The theme of communication through the ages is presented in chronological order in settings peopled with Audio-Animatronics figures. Actors are seen and heard quietly declaiming in a Greek theater. Charioteers carry messages from a Roman court, and Jewish and Islamic scholars discuss texts. With typical Disney whimsy, a monk is seen having fallen asleep on a manuscript he was inscribing. Michelangelo, overhead, paints the ceiling of the Sistine chapel, and Gutenberg mans his printing press. Suggesting the rush of 20th-century technology, subsequent scenes meld together, overlapping each other as the circumference of the ride track narrows. A newsboy hawks papers, a movie marquee and film clips represent motion pictures, and radio and television are represented. As the vehicles reach the large space at the apex of the ride system, guests see, on the planetarium ceiling of the sphere, projections of stars, planets, the Milky Way, and, closest and largest, “spaceship earth.” The Omnimover vehicles then revolve 180 degrees, so that the passengers lie backward facing the “sky” as they begin their descent on a relatively straight track.

In May 1986, the attraction was given a slight remodel. This second version of the attraction started off with the lighted tunnel enhanced by twinkling lights, meant to depict stars, with the fog machine removed. Famous news journalist Walter Cronkite was the new narrator, reading from an updated script. A theme song called Tomorrow’s Child was composed for the ending of the attraction, which was redesigned with projected images of children on screens to help fit with the theme of “Tomorrow’s Child”. In August 1994, the attraction was given a major remodel. This third version of the attraction kept the lighted tunnel as it was in 1986, and maintained the majority of the scenes depicted in the beginning and middle of the attraction. Three scenes toward the end of the attraction that showed a computer in a boy’s bedroom of the 1980s, a woman’s office of the 1980s, and a network operations center of the 1990s, were all removed and replaced with one scene depicting a boy and girl using the Internet to communicate between America and Asia. Actor Jeremy Irons was the new narrator, reading from an updated script. A new orchestral composition was composed for the beginning, middle, and end of the attraction. The ending itself was completely redone, with the removal of the Space Station scene located in the attraction’s planetarium (the astronauts from the scene subsequently turned up in Space Mountain’s post-show, where they were used until 2009), replacement of an old projected image of Earth in the planetarium with a new image, and replacement of the 1982 and 1986 ending scenes of the ride with miniature architectural settings connected by color-changing fiber optic cables and arrays of blinking lights representing electronic communication pathways. The attraction re-opened in its third version on November 23, 1994.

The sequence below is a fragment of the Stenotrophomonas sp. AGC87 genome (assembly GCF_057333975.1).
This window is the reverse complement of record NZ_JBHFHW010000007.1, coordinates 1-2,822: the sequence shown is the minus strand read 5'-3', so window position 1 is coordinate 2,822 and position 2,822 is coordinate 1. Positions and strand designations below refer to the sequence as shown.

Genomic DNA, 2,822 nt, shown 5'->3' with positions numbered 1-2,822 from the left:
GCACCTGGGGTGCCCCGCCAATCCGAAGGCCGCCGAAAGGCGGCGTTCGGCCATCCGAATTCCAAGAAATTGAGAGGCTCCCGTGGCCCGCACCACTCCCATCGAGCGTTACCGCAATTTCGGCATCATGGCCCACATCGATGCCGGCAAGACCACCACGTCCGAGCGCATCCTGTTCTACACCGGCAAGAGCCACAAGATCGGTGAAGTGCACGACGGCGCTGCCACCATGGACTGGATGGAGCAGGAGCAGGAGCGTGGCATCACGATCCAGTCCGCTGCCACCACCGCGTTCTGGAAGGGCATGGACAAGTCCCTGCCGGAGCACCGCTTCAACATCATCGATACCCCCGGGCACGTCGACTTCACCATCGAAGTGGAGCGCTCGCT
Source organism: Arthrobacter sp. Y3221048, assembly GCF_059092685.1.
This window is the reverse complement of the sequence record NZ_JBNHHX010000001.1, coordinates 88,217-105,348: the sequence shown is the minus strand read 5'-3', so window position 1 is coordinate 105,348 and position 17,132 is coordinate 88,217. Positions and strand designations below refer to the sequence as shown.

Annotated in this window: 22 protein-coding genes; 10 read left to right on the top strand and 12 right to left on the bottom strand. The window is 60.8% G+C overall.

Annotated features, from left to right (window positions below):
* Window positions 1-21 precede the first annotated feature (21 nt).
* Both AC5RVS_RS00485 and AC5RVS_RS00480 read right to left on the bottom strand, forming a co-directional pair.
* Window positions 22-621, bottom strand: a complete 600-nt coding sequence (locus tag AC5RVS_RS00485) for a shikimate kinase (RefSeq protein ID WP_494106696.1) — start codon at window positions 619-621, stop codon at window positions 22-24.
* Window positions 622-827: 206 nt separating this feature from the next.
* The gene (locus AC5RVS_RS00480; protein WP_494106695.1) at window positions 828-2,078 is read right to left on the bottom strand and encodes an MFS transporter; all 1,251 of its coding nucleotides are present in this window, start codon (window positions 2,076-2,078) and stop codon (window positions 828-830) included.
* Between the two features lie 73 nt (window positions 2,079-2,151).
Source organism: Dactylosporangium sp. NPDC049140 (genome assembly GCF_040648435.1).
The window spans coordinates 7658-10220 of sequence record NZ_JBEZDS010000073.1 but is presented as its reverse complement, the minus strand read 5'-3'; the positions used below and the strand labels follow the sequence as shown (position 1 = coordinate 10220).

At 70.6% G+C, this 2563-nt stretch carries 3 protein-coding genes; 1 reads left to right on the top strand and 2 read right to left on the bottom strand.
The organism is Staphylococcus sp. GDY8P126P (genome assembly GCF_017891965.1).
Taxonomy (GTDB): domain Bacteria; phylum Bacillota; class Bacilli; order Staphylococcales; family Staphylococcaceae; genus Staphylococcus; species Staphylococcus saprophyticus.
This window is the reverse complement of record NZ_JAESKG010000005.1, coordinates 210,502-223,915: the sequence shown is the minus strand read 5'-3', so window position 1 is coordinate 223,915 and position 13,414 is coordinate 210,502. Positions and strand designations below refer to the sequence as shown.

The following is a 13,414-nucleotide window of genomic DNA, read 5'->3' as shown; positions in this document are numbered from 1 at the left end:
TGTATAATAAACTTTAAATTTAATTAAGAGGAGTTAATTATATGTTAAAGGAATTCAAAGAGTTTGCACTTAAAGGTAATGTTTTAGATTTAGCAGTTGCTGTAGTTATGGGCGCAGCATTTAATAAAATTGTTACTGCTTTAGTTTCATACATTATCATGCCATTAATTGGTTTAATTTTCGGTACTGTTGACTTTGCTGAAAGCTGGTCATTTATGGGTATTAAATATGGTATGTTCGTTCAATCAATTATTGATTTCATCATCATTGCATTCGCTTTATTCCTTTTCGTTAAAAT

On July 9, 2007, the attraction was again closed for another remodel that included a number of updates to the attraction. The attraction opened again with its fourth version in February 2008, with a new score composed by Bruce Broughton and new narration provided by actress Judi Dench. The attraction’s exterior was also modified for the 2007 renovations.

The original post show for Spaceship Earth was called Earth Station. It lasted from 1982 until 1994. It was a wide open exhibit space that included:

  • EPCOT Center Guest Relations
  • Seven large rear projector screens mounted on the walls of the exhibit space toward the ceiling that displayed visual previews of various EPCOT Center attractions.
  • WorldKey Information: Interactive kiosks that offered previews of various EPCOT Center attractions. Guests could also talk to a live cast member via two-way closed-circuit video, or make a restaurant reservation while in the park.